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Here are some examples of our teams making a real difference:


Patients with learning disabilities:

Spencer Street Surgery in Carlisle held a special clinic to make patients with learning disabilities (LD) more comfortable.

Practice Manager Julie Swan explains their approach:

“We had already vaccinated many of our most vulnerable patients with learning disabilities as part of Cohort 4, but were keen to ensure that all those picked up in Cohort 6 felt safe and comfortable visiting our clinic.

“Because we were using Oxford Astra Zeneca we were able to invite them to our Practice, rather than our Primary Care Network Hub and this meant they were able to come to somewhere familiar with a team they knew.

“We understand it can be a nerve wracking experience, and that some of our patients with LD have real fears around needles. We invited our LD patients to a special clinic where we were able to keep the environment really calm and made sure the appointments were much longer. This gave everyone a chance to discuss what was happening and understand the process and the reasons why the vaccine is so important. We held the clinic at the end of the day so there wasn’t a rush or lots of other people around.

“We are also very conscious that we haven’t seen some of our patients as often as we would normally, while we have been living with covid restrictions. We wanted to make sure we offered health checks and the chance to catch up with our patients and their carers.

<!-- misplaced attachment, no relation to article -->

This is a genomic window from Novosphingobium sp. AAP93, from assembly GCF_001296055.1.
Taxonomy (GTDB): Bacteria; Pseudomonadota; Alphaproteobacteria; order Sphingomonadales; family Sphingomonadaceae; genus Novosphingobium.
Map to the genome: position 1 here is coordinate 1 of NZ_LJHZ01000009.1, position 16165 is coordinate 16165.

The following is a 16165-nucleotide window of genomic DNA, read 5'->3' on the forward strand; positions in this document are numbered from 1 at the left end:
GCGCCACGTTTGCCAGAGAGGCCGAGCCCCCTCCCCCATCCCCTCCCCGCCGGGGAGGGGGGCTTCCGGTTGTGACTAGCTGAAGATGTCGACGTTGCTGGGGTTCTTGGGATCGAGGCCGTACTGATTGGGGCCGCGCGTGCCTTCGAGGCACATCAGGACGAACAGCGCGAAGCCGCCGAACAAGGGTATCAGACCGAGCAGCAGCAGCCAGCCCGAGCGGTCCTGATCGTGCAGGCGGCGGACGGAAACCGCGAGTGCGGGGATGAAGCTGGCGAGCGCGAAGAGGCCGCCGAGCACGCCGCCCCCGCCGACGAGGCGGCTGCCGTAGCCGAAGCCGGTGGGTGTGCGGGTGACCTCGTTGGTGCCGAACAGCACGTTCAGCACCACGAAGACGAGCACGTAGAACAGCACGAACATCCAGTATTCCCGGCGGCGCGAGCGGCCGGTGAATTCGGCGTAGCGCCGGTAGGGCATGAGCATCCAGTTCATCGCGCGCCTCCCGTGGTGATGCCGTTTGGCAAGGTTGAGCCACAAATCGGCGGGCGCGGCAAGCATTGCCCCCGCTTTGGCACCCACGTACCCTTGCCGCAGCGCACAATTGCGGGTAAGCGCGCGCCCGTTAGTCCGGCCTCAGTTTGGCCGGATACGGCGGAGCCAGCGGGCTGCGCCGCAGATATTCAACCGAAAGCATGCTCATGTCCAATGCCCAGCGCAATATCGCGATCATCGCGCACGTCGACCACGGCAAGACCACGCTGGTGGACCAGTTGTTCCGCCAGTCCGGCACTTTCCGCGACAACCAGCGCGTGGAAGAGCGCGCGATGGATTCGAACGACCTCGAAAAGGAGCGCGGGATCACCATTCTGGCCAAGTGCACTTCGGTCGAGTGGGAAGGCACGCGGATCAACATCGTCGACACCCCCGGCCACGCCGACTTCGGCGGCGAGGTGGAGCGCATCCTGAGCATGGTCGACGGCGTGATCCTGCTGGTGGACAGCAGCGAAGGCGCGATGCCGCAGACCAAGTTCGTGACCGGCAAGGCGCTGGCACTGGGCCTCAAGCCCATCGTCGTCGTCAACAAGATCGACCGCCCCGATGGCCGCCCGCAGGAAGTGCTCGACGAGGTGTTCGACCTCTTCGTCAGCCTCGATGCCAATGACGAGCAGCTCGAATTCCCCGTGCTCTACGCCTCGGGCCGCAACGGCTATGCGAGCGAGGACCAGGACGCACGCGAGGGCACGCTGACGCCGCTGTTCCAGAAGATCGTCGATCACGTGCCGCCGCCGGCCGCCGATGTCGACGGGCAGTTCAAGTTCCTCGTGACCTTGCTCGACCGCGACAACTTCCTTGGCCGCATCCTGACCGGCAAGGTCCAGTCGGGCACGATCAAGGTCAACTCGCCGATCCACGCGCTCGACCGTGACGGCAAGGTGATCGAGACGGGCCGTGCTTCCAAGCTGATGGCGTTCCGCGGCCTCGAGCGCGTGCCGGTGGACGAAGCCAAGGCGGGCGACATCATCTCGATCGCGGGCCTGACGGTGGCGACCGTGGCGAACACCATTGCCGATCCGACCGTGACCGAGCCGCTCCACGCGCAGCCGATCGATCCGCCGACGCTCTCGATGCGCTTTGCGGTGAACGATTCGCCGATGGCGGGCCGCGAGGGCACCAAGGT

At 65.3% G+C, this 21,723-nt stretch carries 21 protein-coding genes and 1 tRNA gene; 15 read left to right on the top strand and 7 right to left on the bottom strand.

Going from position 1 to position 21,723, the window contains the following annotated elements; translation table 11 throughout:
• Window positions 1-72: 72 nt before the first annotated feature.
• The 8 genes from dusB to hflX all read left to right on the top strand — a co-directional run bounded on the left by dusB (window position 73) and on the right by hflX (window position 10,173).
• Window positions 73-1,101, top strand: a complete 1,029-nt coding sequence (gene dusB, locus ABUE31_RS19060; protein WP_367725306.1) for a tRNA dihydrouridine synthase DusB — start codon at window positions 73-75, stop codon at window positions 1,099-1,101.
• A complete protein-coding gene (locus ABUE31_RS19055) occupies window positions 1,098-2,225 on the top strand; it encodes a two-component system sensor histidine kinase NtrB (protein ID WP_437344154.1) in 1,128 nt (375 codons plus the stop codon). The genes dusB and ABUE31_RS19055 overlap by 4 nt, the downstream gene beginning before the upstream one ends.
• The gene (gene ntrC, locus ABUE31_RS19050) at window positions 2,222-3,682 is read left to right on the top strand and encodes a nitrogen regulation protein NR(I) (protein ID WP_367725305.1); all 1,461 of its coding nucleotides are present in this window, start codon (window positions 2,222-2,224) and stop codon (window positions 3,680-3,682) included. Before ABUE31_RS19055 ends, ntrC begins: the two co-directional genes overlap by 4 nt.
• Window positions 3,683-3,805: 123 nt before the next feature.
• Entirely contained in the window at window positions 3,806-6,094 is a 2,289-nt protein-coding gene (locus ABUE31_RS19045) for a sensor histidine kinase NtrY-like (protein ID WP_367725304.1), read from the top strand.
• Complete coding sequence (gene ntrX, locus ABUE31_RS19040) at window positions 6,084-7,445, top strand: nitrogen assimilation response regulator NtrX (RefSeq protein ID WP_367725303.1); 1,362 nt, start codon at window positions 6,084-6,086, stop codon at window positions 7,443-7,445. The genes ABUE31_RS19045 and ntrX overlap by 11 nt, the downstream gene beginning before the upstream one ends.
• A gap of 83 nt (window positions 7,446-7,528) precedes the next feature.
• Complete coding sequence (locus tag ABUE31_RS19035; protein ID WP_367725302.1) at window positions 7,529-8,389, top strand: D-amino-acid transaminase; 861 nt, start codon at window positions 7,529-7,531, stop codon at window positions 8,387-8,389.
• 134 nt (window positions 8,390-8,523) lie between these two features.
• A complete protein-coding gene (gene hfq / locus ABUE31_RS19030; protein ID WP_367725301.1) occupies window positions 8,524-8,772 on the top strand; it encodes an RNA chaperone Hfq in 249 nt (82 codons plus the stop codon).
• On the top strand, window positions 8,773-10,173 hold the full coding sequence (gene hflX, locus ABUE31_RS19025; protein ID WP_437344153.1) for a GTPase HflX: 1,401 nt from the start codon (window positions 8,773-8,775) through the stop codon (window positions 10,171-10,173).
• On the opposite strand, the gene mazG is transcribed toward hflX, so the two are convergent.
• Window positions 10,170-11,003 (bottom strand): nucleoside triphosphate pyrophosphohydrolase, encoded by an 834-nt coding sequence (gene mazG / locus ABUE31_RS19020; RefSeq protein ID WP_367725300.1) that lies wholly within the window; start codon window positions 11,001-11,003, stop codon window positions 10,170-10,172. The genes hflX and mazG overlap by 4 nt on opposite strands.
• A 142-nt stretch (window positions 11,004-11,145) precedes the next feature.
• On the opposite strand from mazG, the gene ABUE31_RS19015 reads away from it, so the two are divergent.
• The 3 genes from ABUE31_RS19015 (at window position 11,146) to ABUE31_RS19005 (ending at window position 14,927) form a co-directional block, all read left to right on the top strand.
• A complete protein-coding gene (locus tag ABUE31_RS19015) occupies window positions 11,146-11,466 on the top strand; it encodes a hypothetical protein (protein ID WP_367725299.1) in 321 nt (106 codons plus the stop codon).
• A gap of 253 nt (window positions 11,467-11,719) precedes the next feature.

“All the team involved really enjoyed the session. It gave us a chance to really connect and ensure that our patients with learning disabilities felt well supported.”

Homeless patients:

Those who are homeless often struggle to interact easily with health services.

Workington Primary Care Network linked with Allerdale Council to visit a hotel that has been housing people during the covid pandemic.

Lead GP Dr Niall McGreevy and colleagues visited the hotel to make sure people there – part of Cohort 6 – got the vaccine and used the opportunity to offer health checks. They found more than they expected.

Thumbnail Niall Mcgreevy.png“This is a group of people who often don’t use primary care services and we knew to reach them we had to go to them.

“A small team of nurses, admin staff and I spent a morning at the hotel and offered the people being accommodated there the vaccine.

“We also took the opportunity to carry out health checks on those who wished to avail of the offer and provided advice about whatever health issues came up in conversation.

“We were surprised to find one man who couldn’t get out of bed, who on closer examination had an untreated broken ankle. Another had neglected leg ulcers. We were able to arrange appropriate treatment for both that day.

“Cohort 6 includes the homeless and working with the local authority to identify them gave us a good opportunity to make sure we are getting to people who really need this protection and to talk to them about their health.”